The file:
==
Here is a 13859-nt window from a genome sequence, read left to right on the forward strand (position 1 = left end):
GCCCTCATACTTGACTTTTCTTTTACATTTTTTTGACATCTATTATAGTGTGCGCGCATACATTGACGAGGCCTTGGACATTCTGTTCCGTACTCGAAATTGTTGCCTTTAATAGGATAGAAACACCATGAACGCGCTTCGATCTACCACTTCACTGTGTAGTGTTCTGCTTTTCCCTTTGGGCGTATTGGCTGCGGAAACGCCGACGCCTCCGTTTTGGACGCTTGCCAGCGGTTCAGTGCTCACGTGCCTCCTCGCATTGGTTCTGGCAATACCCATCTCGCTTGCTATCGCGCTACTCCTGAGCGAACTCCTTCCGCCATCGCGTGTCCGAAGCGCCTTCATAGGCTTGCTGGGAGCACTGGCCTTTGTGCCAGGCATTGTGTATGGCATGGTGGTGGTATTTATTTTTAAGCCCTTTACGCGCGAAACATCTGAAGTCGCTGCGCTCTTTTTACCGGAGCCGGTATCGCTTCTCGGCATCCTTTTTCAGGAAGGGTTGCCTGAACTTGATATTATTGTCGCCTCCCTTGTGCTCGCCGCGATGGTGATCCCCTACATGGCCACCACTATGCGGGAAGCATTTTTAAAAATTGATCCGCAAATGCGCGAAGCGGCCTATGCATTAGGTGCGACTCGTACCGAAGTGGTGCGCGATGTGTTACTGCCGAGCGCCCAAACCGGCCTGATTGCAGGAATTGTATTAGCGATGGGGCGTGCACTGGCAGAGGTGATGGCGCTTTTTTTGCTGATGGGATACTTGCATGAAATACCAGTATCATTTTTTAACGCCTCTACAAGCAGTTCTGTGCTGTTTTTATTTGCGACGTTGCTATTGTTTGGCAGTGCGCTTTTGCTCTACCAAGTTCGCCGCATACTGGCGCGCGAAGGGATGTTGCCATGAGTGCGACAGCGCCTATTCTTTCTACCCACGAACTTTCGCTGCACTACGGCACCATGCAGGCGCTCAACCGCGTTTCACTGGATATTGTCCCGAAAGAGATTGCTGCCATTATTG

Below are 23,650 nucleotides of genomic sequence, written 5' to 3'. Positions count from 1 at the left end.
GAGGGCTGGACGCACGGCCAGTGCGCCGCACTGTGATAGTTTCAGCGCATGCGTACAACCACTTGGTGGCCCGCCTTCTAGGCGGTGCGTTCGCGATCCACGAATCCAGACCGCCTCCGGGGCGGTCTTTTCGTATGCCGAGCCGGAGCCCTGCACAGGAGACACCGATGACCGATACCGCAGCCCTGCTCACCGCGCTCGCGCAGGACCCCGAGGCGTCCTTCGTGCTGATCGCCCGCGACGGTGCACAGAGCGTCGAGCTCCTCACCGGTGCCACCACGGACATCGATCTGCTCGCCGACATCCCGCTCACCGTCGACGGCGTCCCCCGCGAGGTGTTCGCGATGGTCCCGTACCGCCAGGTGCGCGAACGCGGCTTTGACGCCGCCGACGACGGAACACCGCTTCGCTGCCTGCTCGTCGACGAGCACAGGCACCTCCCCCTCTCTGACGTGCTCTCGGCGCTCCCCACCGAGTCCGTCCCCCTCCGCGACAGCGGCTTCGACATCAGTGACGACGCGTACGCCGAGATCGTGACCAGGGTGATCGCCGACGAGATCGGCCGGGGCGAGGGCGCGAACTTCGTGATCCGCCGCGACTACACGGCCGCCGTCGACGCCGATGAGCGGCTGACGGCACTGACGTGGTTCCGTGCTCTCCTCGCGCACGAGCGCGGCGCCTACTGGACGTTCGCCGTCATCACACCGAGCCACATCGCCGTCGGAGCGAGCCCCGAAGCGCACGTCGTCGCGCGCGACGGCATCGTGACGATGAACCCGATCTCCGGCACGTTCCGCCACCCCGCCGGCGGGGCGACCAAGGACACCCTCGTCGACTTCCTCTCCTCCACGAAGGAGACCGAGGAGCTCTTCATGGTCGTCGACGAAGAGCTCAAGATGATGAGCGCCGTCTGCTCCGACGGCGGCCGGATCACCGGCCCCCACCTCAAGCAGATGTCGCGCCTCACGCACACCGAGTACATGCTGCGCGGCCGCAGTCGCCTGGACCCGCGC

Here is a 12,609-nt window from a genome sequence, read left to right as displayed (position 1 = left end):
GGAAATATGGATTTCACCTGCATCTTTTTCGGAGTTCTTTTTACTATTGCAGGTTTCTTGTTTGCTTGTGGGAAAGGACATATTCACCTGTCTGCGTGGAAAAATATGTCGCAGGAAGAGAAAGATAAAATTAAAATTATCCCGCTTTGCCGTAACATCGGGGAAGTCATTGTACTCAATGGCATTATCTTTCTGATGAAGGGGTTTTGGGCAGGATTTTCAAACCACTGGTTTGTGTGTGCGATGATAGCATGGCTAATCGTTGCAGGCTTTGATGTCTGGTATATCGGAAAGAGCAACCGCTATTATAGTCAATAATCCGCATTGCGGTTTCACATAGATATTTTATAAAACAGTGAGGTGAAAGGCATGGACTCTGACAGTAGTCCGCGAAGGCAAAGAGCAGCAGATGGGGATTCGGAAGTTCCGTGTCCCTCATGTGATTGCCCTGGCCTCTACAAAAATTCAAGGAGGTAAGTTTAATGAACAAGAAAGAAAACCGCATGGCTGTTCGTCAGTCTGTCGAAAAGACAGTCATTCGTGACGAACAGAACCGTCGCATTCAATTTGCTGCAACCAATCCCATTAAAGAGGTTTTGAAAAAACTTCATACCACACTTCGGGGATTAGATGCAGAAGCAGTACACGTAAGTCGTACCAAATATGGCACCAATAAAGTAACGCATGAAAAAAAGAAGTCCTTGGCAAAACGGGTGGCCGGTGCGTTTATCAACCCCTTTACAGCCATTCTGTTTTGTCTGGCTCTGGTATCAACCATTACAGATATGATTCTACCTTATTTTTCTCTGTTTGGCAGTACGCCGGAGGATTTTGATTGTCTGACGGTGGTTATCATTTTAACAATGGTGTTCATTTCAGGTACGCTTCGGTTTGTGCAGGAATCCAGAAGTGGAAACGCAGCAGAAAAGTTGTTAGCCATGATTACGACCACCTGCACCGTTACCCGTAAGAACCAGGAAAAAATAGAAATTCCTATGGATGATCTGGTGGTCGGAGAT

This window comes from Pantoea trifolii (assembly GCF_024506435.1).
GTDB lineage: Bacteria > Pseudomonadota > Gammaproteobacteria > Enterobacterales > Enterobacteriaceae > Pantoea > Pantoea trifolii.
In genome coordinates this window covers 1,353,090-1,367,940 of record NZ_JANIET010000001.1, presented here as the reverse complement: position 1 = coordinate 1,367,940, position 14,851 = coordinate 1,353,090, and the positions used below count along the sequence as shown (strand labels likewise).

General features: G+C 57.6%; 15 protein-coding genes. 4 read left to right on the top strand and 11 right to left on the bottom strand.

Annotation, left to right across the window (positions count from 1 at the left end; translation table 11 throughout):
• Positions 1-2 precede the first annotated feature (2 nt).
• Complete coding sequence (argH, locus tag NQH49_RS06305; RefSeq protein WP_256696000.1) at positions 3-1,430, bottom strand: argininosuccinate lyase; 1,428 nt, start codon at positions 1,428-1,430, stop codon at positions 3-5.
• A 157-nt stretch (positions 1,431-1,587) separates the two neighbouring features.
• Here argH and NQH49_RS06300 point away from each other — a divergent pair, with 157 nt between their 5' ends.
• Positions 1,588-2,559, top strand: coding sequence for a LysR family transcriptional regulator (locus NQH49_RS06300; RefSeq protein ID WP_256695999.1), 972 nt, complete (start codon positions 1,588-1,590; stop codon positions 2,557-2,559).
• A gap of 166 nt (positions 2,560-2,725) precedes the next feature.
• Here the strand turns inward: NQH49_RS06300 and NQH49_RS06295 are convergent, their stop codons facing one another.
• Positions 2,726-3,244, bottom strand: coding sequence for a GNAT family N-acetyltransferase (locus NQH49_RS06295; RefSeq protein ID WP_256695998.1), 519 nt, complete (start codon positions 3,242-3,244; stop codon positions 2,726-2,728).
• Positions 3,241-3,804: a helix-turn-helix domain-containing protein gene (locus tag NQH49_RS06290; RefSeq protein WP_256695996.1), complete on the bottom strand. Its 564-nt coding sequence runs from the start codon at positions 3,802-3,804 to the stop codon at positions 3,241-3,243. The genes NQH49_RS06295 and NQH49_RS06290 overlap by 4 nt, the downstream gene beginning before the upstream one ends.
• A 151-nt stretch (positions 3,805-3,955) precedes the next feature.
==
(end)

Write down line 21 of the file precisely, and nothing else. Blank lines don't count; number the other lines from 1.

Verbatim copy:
• A 151-nt stretch (positions 3,805-3,955) precedes the next feature.